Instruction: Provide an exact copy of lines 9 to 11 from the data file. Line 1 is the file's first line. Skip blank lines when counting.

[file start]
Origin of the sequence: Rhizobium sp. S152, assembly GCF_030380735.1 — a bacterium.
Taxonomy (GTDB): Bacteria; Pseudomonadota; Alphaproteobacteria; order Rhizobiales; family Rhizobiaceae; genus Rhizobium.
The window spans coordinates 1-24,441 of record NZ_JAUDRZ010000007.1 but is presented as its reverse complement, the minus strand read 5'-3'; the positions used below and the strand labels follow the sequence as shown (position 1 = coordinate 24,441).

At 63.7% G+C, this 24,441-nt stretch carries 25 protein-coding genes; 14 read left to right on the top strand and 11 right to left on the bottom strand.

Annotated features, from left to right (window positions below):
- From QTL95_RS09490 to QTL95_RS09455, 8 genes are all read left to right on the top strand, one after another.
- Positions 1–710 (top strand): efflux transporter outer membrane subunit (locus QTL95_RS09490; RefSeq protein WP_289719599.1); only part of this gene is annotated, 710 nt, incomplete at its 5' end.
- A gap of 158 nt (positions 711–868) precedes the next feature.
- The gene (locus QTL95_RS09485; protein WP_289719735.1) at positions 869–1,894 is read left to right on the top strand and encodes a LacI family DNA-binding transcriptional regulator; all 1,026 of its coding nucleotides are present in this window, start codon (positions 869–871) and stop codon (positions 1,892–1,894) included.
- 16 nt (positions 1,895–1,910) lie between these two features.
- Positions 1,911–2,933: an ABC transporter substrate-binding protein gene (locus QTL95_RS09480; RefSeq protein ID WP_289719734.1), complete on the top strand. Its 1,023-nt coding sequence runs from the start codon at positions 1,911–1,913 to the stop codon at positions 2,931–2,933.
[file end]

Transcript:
- The gene (locus QTL95_RS09485; protein WP_289719735.1) at positions 869–1,894 is read left to right on the top strand and encodes a LacI family DNA-binding transcriptional regulator; all 1,026 of its coding nucleotides are present in this window, start codon (positions 869–871) and stop codon (positions 1,892–1,894) included.
- 16 nt (positions 1,895–1,910) lie between these two features.
- Positions 1,911–2,933: an ABC transporter substrate-binding protein gene (locus QTL95_RS09480; RefSeq protein ID WP_289719734.1), complete on the top strand. Its 1,023-nt coding sequence runs from the start codon at positions 1,911–1,913 to the stop codon at positions 2,931–2,933.